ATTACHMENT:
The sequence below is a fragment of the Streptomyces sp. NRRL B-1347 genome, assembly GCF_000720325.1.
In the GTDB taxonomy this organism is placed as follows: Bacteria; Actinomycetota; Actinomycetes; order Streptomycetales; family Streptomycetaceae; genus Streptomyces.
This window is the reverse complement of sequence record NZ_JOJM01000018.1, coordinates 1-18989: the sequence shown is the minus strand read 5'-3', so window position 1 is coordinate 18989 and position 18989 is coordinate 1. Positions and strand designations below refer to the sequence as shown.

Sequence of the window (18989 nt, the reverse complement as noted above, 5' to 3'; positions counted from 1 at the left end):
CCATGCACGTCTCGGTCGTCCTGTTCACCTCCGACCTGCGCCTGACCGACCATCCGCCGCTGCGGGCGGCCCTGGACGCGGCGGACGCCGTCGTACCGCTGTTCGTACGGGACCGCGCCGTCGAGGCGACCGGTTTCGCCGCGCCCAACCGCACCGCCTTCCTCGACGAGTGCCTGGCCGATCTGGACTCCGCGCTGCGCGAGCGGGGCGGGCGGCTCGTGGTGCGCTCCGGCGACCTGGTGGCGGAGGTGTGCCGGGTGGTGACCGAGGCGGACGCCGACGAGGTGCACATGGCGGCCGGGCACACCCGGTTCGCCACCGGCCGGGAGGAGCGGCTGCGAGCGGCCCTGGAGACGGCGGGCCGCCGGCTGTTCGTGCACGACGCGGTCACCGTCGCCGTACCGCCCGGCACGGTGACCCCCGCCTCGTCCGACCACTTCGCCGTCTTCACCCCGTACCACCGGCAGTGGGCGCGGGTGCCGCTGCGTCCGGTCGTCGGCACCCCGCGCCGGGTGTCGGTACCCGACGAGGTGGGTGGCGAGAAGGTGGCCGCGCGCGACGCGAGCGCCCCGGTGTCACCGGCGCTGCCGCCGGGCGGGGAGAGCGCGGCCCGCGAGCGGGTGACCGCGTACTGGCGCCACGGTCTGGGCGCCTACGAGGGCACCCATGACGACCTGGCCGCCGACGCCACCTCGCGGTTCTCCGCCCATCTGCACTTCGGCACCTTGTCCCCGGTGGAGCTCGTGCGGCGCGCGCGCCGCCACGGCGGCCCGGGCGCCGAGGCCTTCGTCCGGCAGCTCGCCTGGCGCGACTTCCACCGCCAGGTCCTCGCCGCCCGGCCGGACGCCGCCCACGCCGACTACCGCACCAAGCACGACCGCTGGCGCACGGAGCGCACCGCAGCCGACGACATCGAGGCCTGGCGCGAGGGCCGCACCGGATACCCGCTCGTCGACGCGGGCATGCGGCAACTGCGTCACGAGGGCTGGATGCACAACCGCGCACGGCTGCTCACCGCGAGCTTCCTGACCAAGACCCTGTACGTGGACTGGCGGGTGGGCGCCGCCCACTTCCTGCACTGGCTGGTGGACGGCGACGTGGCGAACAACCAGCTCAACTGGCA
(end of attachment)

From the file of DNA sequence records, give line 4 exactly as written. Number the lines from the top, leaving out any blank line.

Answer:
Sequence of the window (18989 nt, the reverse complement as noted above, 5' to 3'; positions counted from 1 at the left end):